The underlying frustrations of the current protests are linked to how many Tunisians feel that the Arab Spring revolution, which took place a decade ago, has not delivered on the promises made to citizens who are currently battling poverty and hopelessness. The revolution began in the 2010s and comprised a series of anti-governments protests calling for regime changes which began in Tunisia and then spread to several other North African countries including Egypt, Syria, Morocco and Libya.
Located in what is now Senegal and parts of Mauritania, the Waalo kingdom was one of the strongest and oldest kingdoms in Senegal existing since the 11th century. Before the invasion of the Arabs, the people practised the matrilineal system which gave women equal rights and privileges as men.
When the French arrived in Senegal in 1855 to colonize it, the first resistance force they encountered was a woman. Her name: Ndaté Yalla Mboj.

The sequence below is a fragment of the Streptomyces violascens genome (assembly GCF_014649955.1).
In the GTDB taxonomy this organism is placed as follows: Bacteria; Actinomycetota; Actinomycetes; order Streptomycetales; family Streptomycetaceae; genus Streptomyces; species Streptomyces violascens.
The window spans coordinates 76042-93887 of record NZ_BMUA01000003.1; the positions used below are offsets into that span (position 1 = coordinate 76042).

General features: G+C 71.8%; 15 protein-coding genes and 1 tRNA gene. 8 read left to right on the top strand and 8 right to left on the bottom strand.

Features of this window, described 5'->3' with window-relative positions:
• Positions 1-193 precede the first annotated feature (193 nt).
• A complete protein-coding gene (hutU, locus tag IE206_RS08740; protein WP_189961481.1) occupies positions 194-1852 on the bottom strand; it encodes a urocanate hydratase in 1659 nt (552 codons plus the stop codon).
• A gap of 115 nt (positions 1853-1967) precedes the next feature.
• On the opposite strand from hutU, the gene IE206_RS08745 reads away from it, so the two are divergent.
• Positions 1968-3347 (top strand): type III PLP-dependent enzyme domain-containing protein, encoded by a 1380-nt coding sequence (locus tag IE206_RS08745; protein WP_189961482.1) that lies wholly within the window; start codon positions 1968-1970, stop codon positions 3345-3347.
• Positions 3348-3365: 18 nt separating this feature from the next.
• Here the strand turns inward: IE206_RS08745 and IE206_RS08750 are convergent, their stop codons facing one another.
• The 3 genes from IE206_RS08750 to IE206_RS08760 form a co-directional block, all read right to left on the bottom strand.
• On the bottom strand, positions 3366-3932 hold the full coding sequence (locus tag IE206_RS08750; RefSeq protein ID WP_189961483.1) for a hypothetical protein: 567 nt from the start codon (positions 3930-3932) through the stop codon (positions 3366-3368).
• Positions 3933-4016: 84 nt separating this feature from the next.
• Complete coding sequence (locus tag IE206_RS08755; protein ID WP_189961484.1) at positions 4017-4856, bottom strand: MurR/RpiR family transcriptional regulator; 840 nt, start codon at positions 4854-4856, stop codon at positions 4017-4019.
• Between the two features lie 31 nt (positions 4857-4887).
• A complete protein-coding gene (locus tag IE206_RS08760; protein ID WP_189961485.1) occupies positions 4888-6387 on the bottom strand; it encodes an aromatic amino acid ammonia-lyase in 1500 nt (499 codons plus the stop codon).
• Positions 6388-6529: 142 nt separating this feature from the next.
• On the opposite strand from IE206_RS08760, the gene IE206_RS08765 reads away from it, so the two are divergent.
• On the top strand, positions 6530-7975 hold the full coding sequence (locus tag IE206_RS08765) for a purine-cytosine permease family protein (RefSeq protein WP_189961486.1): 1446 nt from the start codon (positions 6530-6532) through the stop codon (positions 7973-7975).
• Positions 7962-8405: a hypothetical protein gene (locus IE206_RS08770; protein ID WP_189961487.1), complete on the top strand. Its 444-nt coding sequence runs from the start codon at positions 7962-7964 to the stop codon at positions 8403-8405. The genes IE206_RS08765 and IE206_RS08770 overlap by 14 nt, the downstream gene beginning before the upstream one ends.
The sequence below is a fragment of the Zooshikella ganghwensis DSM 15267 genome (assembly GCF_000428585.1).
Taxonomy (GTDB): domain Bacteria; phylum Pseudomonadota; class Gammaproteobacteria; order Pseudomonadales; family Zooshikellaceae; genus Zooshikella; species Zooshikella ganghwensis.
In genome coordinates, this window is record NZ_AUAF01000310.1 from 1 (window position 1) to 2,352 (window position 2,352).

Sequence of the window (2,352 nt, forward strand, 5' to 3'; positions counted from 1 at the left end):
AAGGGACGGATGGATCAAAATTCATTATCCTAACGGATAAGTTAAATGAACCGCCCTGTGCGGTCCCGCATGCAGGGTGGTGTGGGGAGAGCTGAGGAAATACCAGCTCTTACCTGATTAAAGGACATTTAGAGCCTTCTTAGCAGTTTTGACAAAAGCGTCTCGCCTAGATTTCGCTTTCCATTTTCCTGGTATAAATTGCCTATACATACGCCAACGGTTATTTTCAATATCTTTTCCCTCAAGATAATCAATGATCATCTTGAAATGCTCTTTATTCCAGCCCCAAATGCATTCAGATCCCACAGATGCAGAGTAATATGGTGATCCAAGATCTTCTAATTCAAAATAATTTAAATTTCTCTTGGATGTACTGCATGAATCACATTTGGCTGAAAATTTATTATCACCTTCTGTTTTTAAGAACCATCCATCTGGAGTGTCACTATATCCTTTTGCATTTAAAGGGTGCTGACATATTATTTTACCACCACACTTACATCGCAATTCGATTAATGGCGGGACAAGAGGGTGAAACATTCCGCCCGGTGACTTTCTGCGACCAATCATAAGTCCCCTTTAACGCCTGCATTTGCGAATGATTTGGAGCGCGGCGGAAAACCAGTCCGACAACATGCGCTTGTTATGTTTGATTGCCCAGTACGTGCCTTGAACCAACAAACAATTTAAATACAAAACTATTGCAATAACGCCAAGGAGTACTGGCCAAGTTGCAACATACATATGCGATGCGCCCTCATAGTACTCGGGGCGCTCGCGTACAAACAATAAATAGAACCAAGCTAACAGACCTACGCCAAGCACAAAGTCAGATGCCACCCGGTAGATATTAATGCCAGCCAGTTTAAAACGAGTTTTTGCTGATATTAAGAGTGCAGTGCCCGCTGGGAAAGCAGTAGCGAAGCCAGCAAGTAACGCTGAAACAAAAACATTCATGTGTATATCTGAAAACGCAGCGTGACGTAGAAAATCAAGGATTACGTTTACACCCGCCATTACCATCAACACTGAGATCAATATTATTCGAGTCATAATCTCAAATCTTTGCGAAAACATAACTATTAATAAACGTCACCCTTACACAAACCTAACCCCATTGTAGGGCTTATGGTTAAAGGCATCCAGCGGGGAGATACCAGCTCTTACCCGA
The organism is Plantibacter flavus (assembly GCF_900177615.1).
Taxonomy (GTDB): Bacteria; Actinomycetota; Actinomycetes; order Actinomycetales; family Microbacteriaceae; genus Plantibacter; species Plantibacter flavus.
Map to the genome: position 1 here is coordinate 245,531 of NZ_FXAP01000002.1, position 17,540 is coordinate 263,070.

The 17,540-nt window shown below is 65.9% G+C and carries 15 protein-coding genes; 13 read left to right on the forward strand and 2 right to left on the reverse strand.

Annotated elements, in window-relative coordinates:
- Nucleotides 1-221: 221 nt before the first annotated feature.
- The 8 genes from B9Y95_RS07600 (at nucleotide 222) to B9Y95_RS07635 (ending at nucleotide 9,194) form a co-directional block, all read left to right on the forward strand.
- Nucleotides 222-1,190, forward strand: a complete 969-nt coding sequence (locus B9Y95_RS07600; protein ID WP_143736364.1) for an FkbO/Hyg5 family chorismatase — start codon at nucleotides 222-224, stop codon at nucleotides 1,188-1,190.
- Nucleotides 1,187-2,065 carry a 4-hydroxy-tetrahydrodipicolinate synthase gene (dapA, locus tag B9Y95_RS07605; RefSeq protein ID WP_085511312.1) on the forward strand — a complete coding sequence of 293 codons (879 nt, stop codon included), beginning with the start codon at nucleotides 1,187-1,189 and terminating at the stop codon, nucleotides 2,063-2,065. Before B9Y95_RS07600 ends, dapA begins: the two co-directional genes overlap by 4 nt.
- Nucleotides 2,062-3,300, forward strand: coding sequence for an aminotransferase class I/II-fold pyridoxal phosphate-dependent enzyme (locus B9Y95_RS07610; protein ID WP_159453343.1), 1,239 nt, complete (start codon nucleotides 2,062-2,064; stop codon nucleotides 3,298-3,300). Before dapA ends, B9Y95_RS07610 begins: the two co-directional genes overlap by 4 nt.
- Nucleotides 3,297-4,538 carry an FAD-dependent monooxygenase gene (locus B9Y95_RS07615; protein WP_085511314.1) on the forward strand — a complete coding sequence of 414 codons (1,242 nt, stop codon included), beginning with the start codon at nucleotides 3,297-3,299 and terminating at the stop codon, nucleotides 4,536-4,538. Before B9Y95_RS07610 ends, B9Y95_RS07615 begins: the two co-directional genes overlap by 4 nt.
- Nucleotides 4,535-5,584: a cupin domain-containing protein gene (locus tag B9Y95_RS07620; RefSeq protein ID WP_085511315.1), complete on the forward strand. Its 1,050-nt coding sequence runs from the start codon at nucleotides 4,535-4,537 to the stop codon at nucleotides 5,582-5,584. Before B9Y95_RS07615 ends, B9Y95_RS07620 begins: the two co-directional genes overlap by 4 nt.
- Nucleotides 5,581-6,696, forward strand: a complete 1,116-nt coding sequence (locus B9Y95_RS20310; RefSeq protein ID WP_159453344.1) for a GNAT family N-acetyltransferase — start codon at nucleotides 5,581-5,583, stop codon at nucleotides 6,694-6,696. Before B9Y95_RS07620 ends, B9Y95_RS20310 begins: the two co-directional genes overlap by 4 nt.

On October 1, 1846, Princess Ndaté Yalla Mbodj became Queen of the Waalo (Wolof) Kingdom after the death of her older sister Queen Ndjeumbeut Mbodj who had ruled since she was a teenager after the death of their father King Amar Fatim Borso Mbodj.
Although her ascension to the throne was easy, her rule fast became a tireless one in her determination to preserve what was left of the kingdom while protecting her people from the Moors, French and Arabs who wanted to take their lands and totally colonize the kingdom. Despite being an overwhelming task, Queen Ndaté was able to lead her military into war.
Her first major and successful task as a Queen was in 1876 when she opposed the free passage of the Sarakolé people by sending a letter to the governor expressing her willingness to defend the respect of her sovereignty.
“The purpose of this letter is to let you know that the island of Mboyo belongs to me from my grandfather to me. Today, there is no one who can say that this country belongs to him, he is mine alone.
Ndaté therefore considered himself the sole ruler of the Kingdom of Waalo and throughout her reign she would challenge the French and wage a bitter battle against them. In 1847 she demanded the free passage of the population of the Saraokés who supplied the Island of St-Louis with cattle. In her letter to the governor, she writes: